Or do they think they’ll /win/ and get courts to agree that these files can be banned.

      • Patrick Henry, the 2nd says:

        They have no idea about firearm manufacturers or the law on that.

        They have no idea how easy it is to make a firearm out of stamped metal and pipes.

        They have no idea how 3D printed guns are probably worse than home made guns.

        They have no idea that its legal to make a firearm for personal use.

        They have no idea.

        • National Observer says:

          “They have no idea.”

          It depends on who “they” are.

          Never, ever underestimate your opponent. Just because you can’t see an underlying strategy, doesn’t mean there isn’t one on someone’s part. Ninety-nine percent of your opponents may be ignoramuses, but the one percent who aren’t can kill you.

          That is totally independent of ideology.

          Always entertain that it’s you who have no idea. Keep thinking.

          • Sebastian says:

            Yes. Bloomberg didn’t earn that money being an idiot. He’s succeeded in putting together a far more potent organization than other groups, and they are doing all the right things, given their goals.

  11. Tony says:

    Umm its already federally illegal to manufacture a firearm without doing to paperwork, in MOST states under MOST circumstances. If you disagree with state laws, vote or move. I moved, from one of the most restrictive states, to one of the least. Gun rights was not my top reason but it was up there.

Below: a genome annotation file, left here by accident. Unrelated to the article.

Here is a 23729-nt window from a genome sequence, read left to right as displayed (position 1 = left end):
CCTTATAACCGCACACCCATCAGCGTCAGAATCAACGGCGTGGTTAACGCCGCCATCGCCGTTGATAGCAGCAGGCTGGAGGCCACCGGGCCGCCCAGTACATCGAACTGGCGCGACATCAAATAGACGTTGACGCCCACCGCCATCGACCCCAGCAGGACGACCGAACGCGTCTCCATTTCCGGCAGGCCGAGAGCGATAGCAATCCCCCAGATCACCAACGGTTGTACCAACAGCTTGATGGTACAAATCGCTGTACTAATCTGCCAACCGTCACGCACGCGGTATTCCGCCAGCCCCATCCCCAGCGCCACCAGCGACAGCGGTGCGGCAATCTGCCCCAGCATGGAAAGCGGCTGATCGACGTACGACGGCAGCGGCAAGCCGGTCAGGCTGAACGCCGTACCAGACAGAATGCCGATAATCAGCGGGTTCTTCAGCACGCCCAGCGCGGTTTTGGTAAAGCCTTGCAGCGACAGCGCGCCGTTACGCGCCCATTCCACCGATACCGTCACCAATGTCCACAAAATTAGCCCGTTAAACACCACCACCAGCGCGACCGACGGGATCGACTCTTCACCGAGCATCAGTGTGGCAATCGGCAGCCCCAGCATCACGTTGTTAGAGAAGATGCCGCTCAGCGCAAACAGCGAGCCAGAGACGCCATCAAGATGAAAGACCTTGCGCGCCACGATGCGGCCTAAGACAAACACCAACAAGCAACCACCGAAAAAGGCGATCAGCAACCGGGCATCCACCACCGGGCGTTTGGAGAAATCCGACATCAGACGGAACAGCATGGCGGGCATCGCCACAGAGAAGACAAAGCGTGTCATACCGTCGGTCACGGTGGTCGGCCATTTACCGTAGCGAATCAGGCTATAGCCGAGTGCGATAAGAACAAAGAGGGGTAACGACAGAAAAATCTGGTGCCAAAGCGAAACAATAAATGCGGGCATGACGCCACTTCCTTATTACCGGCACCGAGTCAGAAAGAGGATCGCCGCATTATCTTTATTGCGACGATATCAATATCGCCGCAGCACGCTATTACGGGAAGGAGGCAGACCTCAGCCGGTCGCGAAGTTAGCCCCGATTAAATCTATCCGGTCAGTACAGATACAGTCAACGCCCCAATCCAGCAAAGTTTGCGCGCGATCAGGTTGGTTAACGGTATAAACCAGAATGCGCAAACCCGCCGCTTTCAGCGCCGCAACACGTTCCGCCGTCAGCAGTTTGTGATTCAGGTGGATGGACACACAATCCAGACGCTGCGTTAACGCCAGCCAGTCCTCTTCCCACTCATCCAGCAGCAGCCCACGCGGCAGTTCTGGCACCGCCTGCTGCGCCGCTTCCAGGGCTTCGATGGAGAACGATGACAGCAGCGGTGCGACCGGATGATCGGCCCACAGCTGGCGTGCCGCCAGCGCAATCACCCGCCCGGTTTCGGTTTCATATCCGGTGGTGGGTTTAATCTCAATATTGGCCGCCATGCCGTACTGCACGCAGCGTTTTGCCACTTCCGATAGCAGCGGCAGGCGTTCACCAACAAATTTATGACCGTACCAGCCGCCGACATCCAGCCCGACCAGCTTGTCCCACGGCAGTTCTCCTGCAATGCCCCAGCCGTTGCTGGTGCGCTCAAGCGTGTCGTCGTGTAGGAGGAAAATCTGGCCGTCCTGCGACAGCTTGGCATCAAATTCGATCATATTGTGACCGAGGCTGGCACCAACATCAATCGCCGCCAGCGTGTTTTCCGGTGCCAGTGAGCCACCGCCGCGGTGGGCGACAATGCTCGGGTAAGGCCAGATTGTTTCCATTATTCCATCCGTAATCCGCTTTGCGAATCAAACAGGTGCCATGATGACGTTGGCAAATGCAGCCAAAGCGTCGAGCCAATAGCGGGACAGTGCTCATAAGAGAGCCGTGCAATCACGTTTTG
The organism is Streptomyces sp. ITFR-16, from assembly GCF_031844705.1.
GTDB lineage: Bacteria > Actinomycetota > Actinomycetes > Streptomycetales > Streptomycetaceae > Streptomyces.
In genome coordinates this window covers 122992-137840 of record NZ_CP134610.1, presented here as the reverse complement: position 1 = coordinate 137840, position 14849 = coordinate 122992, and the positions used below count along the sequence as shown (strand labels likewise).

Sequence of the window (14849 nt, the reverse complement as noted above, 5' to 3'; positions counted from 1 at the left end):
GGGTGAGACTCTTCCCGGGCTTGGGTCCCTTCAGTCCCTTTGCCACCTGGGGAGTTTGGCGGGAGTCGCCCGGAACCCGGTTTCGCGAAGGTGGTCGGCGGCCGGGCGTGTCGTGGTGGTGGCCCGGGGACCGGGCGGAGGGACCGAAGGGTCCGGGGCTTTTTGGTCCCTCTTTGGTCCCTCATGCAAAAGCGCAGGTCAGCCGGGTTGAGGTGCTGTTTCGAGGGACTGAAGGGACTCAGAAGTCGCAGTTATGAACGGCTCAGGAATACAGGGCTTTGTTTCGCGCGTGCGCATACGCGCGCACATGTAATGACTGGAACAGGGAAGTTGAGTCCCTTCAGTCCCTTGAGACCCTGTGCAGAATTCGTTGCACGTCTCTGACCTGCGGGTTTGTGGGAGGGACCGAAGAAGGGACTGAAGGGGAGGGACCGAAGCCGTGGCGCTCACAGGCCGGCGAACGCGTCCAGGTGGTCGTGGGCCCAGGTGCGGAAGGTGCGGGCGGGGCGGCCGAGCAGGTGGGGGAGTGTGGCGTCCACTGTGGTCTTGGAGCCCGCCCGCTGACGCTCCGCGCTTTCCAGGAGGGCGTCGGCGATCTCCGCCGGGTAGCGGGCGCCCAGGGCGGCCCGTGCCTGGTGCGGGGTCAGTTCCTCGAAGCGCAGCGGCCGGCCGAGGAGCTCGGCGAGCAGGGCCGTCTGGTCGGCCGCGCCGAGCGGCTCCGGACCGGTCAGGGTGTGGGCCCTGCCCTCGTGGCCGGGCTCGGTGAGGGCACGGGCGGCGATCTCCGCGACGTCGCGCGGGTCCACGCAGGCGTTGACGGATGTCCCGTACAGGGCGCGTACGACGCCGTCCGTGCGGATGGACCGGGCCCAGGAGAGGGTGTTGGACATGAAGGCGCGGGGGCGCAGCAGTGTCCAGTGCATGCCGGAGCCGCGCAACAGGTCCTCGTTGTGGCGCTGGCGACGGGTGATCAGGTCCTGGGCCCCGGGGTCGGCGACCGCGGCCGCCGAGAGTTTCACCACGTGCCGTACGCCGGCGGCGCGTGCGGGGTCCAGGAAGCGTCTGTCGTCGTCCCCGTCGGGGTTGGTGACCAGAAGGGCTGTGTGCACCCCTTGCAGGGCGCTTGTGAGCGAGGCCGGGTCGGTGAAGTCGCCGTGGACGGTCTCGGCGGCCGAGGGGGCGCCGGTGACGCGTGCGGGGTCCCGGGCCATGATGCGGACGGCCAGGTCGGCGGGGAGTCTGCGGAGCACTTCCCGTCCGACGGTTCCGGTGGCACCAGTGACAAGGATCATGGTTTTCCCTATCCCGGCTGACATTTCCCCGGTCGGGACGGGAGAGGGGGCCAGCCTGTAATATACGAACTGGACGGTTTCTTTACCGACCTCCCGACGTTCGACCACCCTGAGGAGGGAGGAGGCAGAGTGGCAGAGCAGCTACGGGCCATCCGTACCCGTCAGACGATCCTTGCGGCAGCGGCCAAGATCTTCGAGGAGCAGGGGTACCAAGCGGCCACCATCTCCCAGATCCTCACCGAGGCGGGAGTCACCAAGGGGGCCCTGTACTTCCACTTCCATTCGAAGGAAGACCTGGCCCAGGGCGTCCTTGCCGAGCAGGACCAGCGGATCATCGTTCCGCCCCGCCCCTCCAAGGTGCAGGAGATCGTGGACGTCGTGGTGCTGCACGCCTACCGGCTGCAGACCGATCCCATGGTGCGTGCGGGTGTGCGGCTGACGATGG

• FiftycalTX says:

      So “tony” please cite the “federal laws” that make it illegal to “manufacture” a firearm for your own use or admit you are pulling this out of your ass.

    • FiftycalTX says:

      Oh and “tony”, federal laws apply to all of Obama’s 57 states, so moving from one to the other won’t make any difference in fed law. What did you do? Move from Kalipornia to New Germany?

    • Robert says:

      Umm its already federally illegal to manufacture a firearm without doing to paperwork, in MOST states under MOST circumstances.

      That’s only true if you intend to sell it. If you intend to keep it for your own collection, you don’t need a license, nor do you need to fill out any paperwork.

      • Alpheus says:

        Under certain circumstances, it’s even legal to sell a weapon you made — so long as it’s clear that you originally made the weapon for personal use.

        It’s the kind of thing that you should consult a lawyer first, though, so as to avoid hot water….

  12. BOB says:

    According to the ATF, no license is required to build a Firearm for personal use.